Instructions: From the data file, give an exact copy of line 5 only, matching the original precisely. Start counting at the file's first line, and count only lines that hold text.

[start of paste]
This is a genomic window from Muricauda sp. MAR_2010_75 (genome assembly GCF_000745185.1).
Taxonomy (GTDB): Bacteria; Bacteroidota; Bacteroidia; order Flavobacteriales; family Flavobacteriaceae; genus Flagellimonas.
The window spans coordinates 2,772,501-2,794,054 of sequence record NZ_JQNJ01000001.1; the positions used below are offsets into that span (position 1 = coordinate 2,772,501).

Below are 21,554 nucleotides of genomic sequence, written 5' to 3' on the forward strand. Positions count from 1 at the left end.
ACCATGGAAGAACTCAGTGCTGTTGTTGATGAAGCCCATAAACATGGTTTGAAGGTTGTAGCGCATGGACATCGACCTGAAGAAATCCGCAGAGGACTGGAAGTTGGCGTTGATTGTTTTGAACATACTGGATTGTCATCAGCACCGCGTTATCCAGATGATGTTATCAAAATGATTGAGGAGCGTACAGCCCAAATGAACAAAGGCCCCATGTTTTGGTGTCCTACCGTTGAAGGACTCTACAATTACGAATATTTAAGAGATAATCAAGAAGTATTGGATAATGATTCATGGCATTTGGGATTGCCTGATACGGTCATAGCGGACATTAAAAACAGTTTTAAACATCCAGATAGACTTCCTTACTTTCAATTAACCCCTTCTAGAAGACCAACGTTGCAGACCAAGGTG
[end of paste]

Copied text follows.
ACCATGGAAGAACTCAGTGCTGTTGTTGATGAAGCCCATAAACATGGTTTGAAGGTTGTAGCGCATGGACATCGACCTGAAGAAATCCGCAGAGGACTGGAAGTTGGCGTTGATTGTTTTGAACATACTGGATTGTCATCAGCACCGCGTTATCCAGATGATGTTATCAAAATGATTGAGGAGCGTACAGCCCAAATGAACAAAGGCCCCATGTTTTGGTGTCCTACCGTTGAAGGACTCTACAATTACGAATATTTAAGAGATAATCAAGAAGTATTGGATAATGATTCATGGCATTTGGGATTGCCTGATACGGTCATAGCGGACATTAAAAACAGTTTTAAACATCCAGATAGACTTCCTTACTTTCAATTAACCCCTTCTAGAAGACCAACGTTGCAGACCAAGGTG